201 Sodium Sorbate

Posted 25 Oct 2023
201 Sodium Sorbate

What is Sodium sorbate (201), and where is it used?

Sodium sorbate, also known as E201, is a food preservative commonly used in the food and beverage industry to prevent the growth of bacteria, yeast and moulds [1]. This additive is the sodium salt of a naturally occurring compound known as sorbic acid. While sodium sorbate can be sourced naturally, it’s most commonly synthetically produced. The main purpose of sodium sorbate as a food preservative is to prevent microbial growth, thereby maintaining the quality, taste, texture and shelf-life of various products, such as wine, carbonated drinks, fruit juices, salad dressing, cottage cheese, meat and fish products [1,2]. 

Purported Health Implications

While sodium sorbate itself may not have explicit health benefits as a preservative, its capacity to prevent microbial growth and safeguard the nutritional value contributes to upholding the overall quality and safety of products, thereby reducing the risk of food-borne illnesses [1,2].

  • Allergic Reactions: Some individuals may experience allergic reactions or sensitivities to preservatives, including sodium sorbate. This may include skin rashes, hives or respiratory symptoms [2]. If you suspect or have a known allergy to sodium sorbate, it’s important to be aware of its presence in food products and to consult a healthcare professional.

  • Potential Genotoxicity: Previous investigations have shown conflicting results, in which some studies reported that sodium sorbate might have harmful effects on genes in cultured Hamster cells and isolated human lymphocytes [3-5]. Whereas, other studies have reported no genotoxicity was found in mice or hamsters [6]. 

 Recommendations for Safe Consumption

  • Acceptable Daily Intake (ADI): The Joint FAO/WHO Expert Committee on Food Additives (JECFA) and the EU Scientific Committee for Food (SCF) both have allocated a group ADI for sorbic acid (E200) and its sorbates, including sodium sorbate (E201), of 25 mg/kg body weight/day [7,8]. Adhering to recommended limits is key to ensuring safe consumption.

  • Balance diet with fresh foods: Just like any food additive, moderation is key. Although sodium sorbate is an effective preservative, it's important to have a diverse and balanced diet that includes fresh, minimally processed foods. Depending solely on preserved or processed foods may not supply all the necessary nutrients our bodies require for overall well-being. Incorporating a variety of fresh foods into your diet reduces the need for preserved foods.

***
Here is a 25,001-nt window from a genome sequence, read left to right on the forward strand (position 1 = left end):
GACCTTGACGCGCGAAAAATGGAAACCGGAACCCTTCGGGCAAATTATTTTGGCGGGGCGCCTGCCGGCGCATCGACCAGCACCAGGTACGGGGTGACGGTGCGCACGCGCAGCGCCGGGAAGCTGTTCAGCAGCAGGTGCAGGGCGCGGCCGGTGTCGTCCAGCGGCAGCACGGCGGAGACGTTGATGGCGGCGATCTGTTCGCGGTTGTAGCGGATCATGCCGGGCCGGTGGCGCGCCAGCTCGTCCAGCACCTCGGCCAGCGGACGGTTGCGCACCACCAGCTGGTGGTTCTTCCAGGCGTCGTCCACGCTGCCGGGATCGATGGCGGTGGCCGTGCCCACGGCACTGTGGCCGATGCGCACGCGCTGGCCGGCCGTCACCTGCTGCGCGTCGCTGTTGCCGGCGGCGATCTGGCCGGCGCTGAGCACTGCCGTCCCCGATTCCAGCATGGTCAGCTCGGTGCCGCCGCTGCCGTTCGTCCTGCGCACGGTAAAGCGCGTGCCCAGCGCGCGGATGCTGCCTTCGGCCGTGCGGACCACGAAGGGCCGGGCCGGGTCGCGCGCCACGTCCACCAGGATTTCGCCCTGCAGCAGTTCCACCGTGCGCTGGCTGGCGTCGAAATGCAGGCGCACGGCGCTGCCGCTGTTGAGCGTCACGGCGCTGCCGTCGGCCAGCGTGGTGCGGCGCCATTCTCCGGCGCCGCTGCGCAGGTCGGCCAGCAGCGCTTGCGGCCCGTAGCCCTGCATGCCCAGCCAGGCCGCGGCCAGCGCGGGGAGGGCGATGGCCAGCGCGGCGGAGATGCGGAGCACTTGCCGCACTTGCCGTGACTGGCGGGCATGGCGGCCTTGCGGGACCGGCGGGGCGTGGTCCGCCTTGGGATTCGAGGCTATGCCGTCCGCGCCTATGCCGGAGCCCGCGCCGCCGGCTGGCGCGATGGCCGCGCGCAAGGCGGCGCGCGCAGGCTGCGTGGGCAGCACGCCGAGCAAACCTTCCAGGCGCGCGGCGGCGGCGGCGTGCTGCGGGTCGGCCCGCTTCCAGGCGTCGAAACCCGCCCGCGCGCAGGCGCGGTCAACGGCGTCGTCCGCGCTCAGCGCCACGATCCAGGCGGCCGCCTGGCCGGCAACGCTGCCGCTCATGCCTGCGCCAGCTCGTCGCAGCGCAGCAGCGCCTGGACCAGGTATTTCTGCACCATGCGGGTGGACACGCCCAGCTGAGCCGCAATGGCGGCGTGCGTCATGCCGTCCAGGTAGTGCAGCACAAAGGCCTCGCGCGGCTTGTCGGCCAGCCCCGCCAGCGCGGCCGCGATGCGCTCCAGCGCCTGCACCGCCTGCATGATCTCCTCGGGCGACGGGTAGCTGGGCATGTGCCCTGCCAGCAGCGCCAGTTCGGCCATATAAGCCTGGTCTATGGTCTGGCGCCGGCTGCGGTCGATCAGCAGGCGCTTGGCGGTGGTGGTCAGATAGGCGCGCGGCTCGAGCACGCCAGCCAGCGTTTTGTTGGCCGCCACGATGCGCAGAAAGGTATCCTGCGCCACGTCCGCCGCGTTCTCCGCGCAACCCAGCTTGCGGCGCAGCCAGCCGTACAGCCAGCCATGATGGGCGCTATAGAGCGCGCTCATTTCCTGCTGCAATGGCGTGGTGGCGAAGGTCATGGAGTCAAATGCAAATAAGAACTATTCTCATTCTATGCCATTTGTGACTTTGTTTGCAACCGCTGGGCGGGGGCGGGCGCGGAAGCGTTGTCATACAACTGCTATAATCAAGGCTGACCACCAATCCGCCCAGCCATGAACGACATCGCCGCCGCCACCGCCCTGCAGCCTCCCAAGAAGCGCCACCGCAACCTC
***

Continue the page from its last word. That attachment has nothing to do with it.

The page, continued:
• Different Legalisations: Due to concerns about the potential genotoxic and mutagenic effects of sodium sorbate, it has been prohibited as a food additive in the UK and throughout Europe by the European Union [9]. Whereas, it is a permitted additive in the US, Australia and New Zealand [10,11].

  • Regulatory Agencies: The FDA has determined sodium sorbate as “Generally Regarded As Safe” (GRAS) when used in accordance with good manufacturing practices [10]. 


  1. Anyasi TA, Jideani AI, Edokpayi JN, Anokwuru CP. Application of organic acids in food preservation. Organic Acids, Characteristics, Properties and Synthesis; Vargas, C., Ed. 2017:1-47.

  2. Dey S, Nagababu BH. Applications of food color and bio-preservatives in the food and its effect on the human health. Food Chemistry Advances. 2022 Oct 1;1:100019.

  3. Hasegawa M, Nishi Y, Ohkawa Y, Inui N. Effects of sorbic acid and its salts on chromosome aberrations, sister chromatid exchanges and gene mutations in cultured Chinese Hamster cells. Food Chem Toxicol. 1984;22:505–507

  4. Schiffmann D, Schlatter J. Genotoxicity and cell transformation studies with sorbates in Syrian Hamster embryo fıbroblasts. Food Chem Toxicol. 1992;30:669–672

  5. ‌Mamur S, Yüzbaşıoğlu D, Ünal F, Aksoy H. Genotoxicity of food preservative sodium sorbate in human lymphocytes in vitro. Cytotechnology. 2012 Feb 2;64(5):553–62. 

  6. Münzner R, Guigas C, Renner HW. Re-examination of potassium sorbate and sodium sorbate for possible genotoxic potential. Food and Chemical Toxicology. 1990 Jan 1;28(6):397–401. 

  7. JECFA (Joint FAO/WHO Expert Committee on Food Additives), 1974. Toxicological evaluation of some food additives including anticaking agents, antimicrobials, antioxidants, emulsifiers and thickening agents. Seventeenth report of the Joint FAO/WHO Expert Committee on Food Additives. WHO Food Additive Series No 5.

  8. SCF  (Scientific  Committee for  Food).  Reports  of  the  Scientific  Committee for  Food  (Thirty-fifth series). Opinion on sorbic acid and its calcium and potassium salts. 25 Feb 1994, 19–22.

  9. European Union. Commision Regulation (EC) No 1333/2008 of the European Parliament and of the Council on food additives. 2008, Dec 16.

  10. U.S. Food and Drug Administration. Food Additive Status List. 2023. 

  11. Food Standards Australia New Zealand (FSANZ). Food additives - numerical list. 2019‌.




We do our best to source robust information from a number of credible sources. There is, however, a large amount of information on various aspects of nutritional elements along with claims in terms of their contribution to helping in body health which may contradict the above.